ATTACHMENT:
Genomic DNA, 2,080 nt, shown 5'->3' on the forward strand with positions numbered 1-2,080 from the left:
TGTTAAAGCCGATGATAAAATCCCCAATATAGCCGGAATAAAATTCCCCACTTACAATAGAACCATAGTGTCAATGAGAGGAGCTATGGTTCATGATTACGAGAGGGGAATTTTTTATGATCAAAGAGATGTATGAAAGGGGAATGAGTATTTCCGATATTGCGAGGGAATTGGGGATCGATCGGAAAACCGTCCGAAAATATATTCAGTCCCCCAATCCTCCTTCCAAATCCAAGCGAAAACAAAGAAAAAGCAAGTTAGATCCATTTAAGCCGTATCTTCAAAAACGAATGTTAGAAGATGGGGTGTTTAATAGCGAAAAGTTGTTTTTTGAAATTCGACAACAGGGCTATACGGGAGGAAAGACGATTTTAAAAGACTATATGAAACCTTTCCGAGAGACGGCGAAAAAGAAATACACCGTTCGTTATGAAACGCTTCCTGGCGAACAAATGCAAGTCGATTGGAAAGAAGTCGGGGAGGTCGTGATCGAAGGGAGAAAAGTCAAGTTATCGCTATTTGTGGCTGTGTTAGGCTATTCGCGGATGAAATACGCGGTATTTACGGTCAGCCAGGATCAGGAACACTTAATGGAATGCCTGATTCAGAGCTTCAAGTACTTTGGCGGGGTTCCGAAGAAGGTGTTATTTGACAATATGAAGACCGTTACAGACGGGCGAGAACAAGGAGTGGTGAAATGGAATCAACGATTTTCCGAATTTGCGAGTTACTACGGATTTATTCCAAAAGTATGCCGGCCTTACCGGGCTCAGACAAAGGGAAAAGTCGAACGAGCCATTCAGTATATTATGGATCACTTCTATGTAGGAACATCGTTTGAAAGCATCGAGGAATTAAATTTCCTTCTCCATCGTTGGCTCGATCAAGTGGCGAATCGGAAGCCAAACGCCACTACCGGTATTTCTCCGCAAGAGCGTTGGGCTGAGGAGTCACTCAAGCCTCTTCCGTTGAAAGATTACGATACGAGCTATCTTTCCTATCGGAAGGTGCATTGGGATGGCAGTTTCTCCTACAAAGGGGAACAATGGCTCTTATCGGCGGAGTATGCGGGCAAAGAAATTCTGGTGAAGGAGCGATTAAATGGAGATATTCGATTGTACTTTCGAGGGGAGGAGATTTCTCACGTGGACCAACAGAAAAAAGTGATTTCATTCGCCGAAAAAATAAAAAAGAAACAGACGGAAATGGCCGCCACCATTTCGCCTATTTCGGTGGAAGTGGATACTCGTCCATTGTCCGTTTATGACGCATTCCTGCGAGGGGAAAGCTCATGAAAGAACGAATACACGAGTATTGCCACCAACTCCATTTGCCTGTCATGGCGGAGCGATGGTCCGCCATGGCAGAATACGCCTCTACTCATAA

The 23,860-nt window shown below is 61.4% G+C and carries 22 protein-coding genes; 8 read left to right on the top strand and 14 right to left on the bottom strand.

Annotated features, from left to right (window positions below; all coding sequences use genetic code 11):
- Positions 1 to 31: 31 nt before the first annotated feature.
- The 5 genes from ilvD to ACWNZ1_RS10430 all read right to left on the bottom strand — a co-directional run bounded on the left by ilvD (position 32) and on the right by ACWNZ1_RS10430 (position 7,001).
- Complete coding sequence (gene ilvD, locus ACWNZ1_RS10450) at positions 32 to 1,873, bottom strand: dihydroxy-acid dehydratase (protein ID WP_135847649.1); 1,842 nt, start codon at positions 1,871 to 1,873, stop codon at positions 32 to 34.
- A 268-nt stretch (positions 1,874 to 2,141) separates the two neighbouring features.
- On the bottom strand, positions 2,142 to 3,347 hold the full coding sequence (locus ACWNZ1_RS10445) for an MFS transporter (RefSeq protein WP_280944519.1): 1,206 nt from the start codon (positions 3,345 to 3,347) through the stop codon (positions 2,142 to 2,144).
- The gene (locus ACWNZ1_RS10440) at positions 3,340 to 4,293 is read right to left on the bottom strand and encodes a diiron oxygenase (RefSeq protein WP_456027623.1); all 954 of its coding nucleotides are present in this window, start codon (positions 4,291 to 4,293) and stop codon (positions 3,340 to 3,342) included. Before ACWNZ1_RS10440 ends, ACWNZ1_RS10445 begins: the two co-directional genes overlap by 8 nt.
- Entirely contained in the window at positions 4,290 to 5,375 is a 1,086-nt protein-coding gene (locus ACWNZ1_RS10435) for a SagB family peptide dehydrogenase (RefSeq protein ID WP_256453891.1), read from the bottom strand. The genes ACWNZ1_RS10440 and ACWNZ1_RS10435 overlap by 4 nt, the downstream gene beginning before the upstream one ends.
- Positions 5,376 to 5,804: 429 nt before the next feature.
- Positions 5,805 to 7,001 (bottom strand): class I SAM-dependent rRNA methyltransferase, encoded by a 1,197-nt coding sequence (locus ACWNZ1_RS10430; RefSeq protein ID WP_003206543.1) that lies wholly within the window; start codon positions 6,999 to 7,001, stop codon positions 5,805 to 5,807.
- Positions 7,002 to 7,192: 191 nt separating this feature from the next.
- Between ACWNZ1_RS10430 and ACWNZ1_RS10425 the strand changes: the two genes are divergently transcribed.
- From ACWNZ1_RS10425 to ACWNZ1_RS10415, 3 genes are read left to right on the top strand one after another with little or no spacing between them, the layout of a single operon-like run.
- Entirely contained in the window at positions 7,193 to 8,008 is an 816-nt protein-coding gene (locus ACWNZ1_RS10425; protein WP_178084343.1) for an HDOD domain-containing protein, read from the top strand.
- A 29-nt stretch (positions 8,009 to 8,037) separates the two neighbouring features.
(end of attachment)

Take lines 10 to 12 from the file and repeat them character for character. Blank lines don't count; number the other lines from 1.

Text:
- The gene (locus ACWNZ1_RS10440) at positions 3,340 to 4,293 is read right to left on the bottom strand and encodes a diiron oxygenase (RefSeq protein WP_456027623.1); all 954 of its coding nucleotides are present in this window, start codon (positions 4,291 to 4,293) and stop codon (positions 3,340 to 3,342) included. Before ACWNZ1_RS10440 ends, ACWNZ1_RS10445 begins: the two co-directional genes overlap by 8 nt.
- Entirely contained in the window at positions 4,290 to 5,375 is a 1,086-nt protein-coding gene (locus ACWNZ1_RS10435) for a SagB family peptide dehydrogenase (RefSeq protein ID WP_256453891.1), read from the bottom strand. The genes ACWNZ1_RS10440 and ACWNZ1_RS10435 overlap by 4 nt, the downstream gene beginning before the upstream one ends.
- Positions 5,376 to 5,804: 429 nt before the next feature.